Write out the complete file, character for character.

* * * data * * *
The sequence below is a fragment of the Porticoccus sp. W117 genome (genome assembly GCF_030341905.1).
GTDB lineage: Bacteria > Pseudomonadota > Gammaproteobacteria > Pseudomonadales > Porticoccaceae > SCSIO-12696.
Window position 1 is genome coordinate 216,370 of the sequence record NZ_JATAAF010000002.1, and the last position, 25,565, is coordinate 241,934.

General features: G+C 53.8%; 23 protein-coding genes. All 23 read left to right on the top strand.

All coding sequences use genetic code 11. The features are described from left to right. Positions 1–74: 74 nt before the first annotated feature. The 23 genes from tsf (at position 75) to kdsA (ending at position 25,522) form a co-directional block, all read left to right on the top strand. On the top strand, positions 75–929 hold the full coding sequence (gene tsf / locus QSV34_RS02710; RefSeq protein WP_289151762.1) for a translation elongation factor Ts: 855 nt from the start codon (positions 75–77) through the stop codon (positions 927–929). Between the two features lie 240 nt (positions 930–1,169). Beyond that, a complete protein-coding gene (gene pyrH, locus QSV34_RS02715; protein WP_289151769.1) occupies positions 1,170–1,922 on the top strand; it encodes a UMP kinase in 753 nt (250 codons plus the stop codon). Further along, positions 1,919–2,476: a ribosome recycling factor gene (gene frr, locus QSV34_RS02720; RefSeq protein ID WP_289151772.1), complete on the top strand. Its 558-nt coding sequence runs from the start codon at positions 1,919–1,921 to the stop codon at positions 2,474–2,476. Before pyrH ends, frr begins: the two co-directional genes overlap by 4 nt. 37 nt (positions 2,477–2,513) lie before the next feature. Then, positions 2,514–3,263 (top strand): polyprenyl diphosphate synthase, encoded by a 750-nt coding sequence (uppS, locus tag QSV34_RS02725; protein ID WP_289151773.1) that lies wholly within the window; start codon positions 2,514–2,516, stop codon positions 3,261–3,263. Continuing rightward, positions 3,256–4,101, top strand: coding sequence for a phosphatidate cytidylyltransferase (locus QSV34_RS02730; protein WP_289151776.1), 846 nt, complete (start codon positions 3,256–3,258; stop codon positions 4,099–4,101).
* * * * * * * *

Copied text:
The sequence below is a fragment of the Porticoccus sp. W117 genome (genome assembly GCF_030341905.1).
GTDB lineage: Bacteria > Pseudomonadota > Gammaproteobacteria > Pseudomonadales > Porticoccaceae > SCSIO-12696.
Window position 1 is genome coordinate 216,370 of the sequence record NZ_JATAAF010000002.1, and the last position, 25,565, is coordinate 241,934.

General features: G+C 53.8%; 23 protein-coding genes. All 23 read left to right on the top strand.

All coding sequences use genetic code 11. The features are described from left to right. Positions 1–74: 74 nt before the first annotated feature. The 23 genes from tsf (at position 75) to kdsA (ending at position 25,522) form a co-directional block, all read left to right on the top strand. On the top strand, positions 75–929 hold the full coding sequence (gene tsf / locus QSV34_RS02710; RefSeq protein WP_289151762.1) for a translation elongation factor Ts: 855 nt from the start codon (positions 75–77) through the stop codon (positions 927–929). Between the two features lie 240 nt (positions 930–1,169). Beyond that, a complete protein-coding gene (gene pyrH, locus QSV34_RS02715; protein WP_289151769.1) occupies positions 1,170–1,922 on the top strand; it encodes a UMP kinase in 753 nt (250 codons plus the stop codon). Further along, positions 1,919–2,476: a ribosome recycling factor gene (gene frr, locus QSV34_RS02720; RefSeq protein ID WP_289151772.1), complete on the top strand. Its 558-nt coding sequence runs from the start codon at positions 1,919–1,921 to the stop codon at positions 2,474–2,476. Before pyrH ends, frr begins: the two co-directional genes overlap by 4 nt. 37 nt (positions 2,477–2,513) lie before the next feature. Then, positions 2,514–3,263 (top strand): polyprenyl diphosphate synthase, encoded by a 750-nt coding sequence (uppS, locus tag QSV34_RS02725; protein ID WP_289151773.1) that lies wholly within the window; start codon positions 2,514–2,516, stop codon positions 3,261–3,263. Continuing rightward, positions 3,256–4,101, top strand: coding sequence for a phosphatidate cytidylyltransferase (locus QSV34_RS02730; protein WP_289151776.1), 846 nt, complete (start codon positions 3,256–3,258; stop codon positions 4,099–4,101).